Last summer, I read Malcolm Gladwell's book, "Outliers." In this book, the author makes a case that success is not so much a factor of Chosen Genius but an alchemy many factors. Successful people were born at the "right time" and capitalized on opportunity to learn more about their passions and adapt. And learn and adapt. And learn and adapt.
If Gladwell ever meets Hank Snow, by his own barometer, he'll be meeting one of the most successful fighter pilots alive.
The first time I met Hank was on a hotel shuttle in Washington D.C. I'll spare you the circumstances, but what struck me most was how the guy looked like Buzz Lightyear - and he had that same bigger-than-life presence. You know the type - big handshake, booming voice, giant smile - the uncle who shows up every Super Bowl Sunday with a big pot of "special recipe something" and a dollar for all the kids. I liked him right away.
But, though Hank has the vibe of someone who's competent at something, his jovial positivity doesn't exactly holler, "I've flown 666 combat missions in three wars."
If that sentence didn't make an impact, let me put it this way - Hank flew mortal combat in 3 different conflicts - unique in systems, enemy, technology, mission and tactics. And, he not only survived, but thrived with the distinction and deep respect of his superiors and peers (see way below).
Put in work-a-day terms, it's like a Teacher excelling in a one-room, coal-heated school house, then moving to a public metro High School and finally ending teaching internet classes - and all the while winning the awards & accolades afforded to an expert.
Now, I brought up my first impressions of Hank because it bears a point - when the popular notion of a fighter pilot comes up, Hollywood has ensured the image of big, boisterous and devil-may-care. Just like Hank appears to be. But you have to know - staying alive in a high-speed, intense combat arena is not a place for the "big, boisterous and devil-may-care" temperament. Those people tried, for sure, but they usually died.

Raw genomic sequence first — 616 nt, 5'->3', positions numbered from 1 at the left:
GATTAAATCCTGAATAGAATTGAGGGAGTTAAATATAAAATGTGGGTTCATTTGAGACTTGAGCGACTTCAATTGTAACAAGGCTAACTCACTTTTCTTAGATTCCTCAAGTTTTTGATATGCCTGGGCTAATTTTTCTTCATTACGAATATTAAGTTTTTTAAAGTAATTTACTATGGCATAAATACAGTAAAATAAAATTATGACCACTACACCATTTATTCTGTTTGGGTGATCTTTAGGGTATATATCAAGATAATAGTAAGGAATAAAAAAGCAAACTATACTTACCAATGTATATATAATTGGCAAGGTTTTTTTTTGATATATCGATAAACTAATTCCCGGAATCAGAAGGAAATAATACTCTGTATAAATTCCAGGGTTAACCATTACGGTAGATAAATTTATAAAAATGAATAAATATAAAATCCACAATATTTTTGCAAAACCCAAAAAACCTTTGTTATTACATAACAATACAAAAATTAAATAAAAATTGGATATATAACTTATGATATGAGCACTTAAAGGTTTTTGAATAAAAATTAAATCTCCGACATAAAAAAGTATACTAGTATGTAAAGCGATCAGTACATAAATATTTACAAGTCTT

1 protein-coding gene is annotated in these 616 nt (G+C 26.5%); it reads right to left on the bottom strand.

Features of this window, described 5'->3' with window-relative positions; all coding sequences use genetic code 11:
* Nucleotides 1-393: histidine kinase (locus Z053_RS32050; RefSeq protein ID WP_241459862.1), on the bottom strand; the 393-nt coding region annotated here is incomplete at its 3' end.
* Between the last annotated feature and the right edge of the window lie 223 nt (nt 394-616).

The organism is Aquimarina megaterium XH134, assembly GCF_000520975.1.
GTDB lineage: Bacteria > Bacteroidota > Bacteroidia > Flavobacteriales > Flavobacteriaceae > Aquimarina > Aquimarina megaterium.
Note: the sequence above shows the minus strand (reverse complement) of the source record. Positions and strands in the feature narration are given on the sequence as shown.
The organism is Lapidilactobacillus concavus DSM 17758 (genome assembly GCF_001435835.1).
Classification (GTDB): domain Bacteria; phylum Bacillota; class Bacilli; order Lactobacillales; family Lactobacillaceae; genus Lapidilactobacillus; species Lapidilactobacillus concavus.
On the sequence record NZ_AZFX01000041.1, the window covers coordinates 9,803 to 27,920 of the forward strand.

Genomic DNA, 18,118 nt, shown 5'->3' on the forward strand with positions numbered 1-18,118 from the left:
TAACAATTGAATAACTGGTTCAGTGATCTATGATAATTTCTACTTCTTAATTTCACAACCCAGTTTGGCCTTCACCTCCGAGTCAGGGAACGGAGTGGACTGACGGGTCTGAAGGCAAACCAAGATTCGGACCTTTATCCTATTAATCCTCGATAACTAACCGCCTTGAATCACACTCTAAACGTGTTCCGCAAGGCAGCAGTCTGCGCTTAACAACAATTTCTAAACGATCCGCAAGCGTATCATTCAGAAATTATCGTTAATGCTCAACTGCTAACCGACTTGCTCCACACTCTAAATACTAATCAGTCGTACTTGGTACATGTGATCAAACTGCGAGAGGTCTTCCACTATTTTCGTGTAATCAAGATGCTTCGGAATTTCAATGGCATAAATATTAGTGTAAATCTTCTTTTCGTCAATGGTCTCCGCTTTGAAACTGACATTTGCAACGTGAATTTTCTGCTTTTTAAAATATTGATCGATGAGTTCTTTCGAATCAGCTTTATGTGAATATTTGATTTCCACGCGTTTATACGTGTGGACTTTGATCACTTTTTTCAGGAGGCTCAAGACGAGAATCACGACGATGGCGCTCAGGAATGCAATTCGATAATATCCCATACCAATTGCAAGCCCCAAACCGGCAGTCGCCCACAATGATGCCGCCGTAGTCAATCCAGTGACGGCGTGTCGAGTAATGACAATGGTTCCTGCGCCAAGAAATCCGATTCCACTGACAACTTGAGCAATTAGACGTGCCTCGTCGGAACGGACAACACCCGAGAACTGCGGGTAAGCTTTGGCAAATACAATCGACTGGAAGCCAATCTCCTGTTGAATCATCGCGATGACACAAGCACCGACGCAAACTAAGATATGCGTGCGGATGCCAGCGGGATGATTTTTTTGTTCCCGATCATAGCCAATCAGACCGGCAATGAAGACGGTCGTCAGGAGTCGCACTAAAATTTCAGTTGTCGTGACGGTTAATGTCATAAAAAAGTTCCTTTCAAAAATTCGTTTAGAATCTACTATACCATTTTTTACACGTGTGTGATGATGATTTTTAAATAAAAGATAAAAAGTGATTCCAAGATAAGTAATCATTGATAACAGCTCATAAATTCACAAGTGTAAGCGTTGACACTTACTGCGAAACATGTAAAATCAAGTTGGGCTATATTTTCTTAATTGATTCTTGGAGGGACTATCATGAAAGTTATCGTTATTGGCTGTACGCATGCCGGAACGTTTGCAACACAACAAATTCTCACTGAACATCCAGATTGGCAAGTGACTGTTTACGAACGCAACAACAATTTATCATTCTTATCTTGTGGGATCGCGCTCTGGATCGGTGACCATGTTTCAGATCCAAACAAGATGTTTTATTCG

"There are old pilots and there are bold pilots but there are very very few Old Bold pilots."
Hank Snow is a living example of Gladwell's formula for success: Circumstances + passion+ continual learning + a willingness to adapt.
Now's a good time to look at the numbers behind Hank's expertise:
16 different military type aircraft from Stearman biplane to F-4 Phantom supersonic jet
1,602 combat hours in WW2, Korea and Vietnam
5, 436 non-combat hours in military aircraft
24 different civilian type aircraft from the Piper Cub to the Lear jet.
7,679 hours of civilian flight time
14,717 total hours in 40 different aircraft
There are a number of civilian pilots today who can boast a greater number of hours. But none (that I can imagine) that can boast the sheer diversity and magnitude of Hank Snow. And therein lies the answer to the question that always comes up after learning of Hank's 666 combat missions: "Wow! How'd he stay alive?!"
Not through recklessness or wild-eyed risk taking. Nor was it from circumnavigating hard work or duty. Hank simply did what he enjoyed doing, over and over and over again; staying current with technology and not resisting changes in culture or mission. In other words, Hank made a life-long science of being a fighter pilot, without prejudice or cynicism.
When I look at Hank's Korean-war Sabre, I see a man mid-stream in his experience, doing what he enjoyed doing regardless of any guarantee.
If that's not a lesson for success, I don't know what is.
*Hank's Awards & Honors
Legion of Merit
6 Distinguished Flying Crosses
24 Air Medals
Air Commendation Medal
Vietnam Cross of Gallantry with Silver Star
Vietnam Staff Service Medal
2 Presidential Unit Citation
Air Force Outstanding Unit Award
Oh - top to bottom: Hank in China-Burma WW2, Hank in Korea, Hank in Vietnam. Notice Hank's gray hair in the last photo.